Thursday, July 10, 2014





A hoppy harvest


September 03. 2013 11:32PM
By Derek Warren Weekender Correspondent



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Though the impending autumn season may bring about thoughts of pumpkin and Oktoberfest beers being enjoyed on chilly evenings, you may be overlooking some other fantastic beers that come to market during this time – namely, fresh hop beers that celebrate the bountiful harvest.


While Samhain may be one of the oldest festivals celebrating the harvest season, fresh-hopped beers may be one the newer and, some may say, tastier ways to celebrate a generous harvest. Many breweries have begun creating fresh hop or “wet hopped” beers, taking advantage of the explosion in the popularity of hoppy beers. This is a rather new phenomenon that began hitting the market around 10 years ago and has steadily grown in popularity every year since.


Before we can discuss what wet hopped beers are, a quick detour into differences within hops are in order. Hops come to brewers in two forms: whole cone or pellets. Many breweries use pellet hops as the shelf life in this form is much longer and thus more cost efficient. However, in brewing a wet hop beer, whole cone hops are needed for both its freshness and higher oil content.


Wet hopped beers are a true showcase of the nuances within hops. This is because in the fresh whole cone state the hops contain a higher amount of oils that emit more aroma and bitterness within the beer. How bitter and how potent of an aroma varies depending on which hops have been chosen for the beer.


Another important note with hops is the two categories hops mainly are divided into: aroma and bittering. Aroma hops add hop bitterness to the beer but, even more so, give hoppy beers a wonderful smell. Bittering hops add just what you would think, bitterness.


So what are wet hopped beers and why are they so popular this time of the year? Wet hopped beers are those beers which use fresh whole cone hops. The main difference between whole cone hops and pellet hops is that pellet hops are pelletized and kilned, whereas whole cone hops are picked fresh from the vine and have more moisture – hence “wet” hopped.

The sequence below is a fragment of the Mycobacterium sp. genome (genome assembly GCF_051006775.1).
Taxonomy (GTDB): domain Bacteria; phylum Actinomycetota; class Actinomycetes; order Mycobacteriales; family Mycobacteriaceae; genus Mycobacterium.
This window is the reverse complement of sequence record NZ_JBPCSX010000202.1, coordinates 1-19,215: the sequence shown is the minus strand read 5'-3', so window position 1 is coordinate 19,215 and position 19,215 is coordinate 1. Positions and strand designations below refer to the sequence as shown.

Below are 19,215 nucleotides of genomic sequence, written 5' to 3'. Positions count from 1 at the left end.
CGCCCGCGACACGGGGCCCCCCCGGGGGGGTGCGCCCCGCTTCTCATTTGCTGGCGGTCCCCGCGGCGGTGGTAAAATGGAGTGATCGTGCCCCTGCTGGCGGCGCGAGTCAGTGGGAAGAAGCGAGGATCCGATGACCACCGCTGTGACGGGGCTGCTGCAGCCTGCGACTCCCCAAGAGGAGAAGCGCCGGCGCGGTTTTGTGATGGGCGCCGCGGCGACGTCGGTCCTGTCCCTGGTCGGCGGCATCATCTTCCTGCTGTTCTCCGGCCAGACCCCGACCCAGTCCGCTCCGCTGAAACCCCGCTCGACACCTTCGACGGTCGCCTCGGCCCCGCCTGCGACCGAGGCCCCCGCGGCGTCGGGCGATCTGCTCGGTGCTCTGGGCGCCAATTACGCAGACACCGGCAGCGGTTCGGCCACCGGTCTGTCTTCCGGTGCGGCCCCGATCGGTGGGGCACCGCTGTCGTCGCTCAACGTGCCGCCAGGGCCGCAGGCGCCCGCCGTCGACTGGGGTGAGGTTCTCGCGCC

The reason they are so popular this time of year is that hops are grown. The peak of the hop harvesting season in the Northern hemisphere ranges from August through September; this is the time popular American hops such as cascade, simcoe, and citra are at their best and tastiest.


This style began to take off in popularity thanks to our friends at Sierra Nevada. In 1996 Sierra Nevada decided to buck the current trends at the time and add fresh hops to its beer with the release of Harvest Ale, now called Northern Hemisphere Harvest Ale. The beer was an overwhelming success and has become a seasonal staple for the brewery.


Many other beer makers have caught on to this trend and have released great harvest ales, such as Founder’s Harvest Ale and Rogue Wet Hop Ale. Our own local heroes at Breaker Brewing Company are currently brewing up a wet hop version of their popular IPA, I Love PA, with locally grown fresh hops that will be unleashed upon the public soon.


Wet hop beers are just starting to hit the market now with many more to come as we plow through harvest season. Grab some bottles of your favorite pumpkin and Oktoberfest beers, but also be sure to enjoy these unbelievably fresh hoppy beers, or you will have to sit with regret until the next harvest season.




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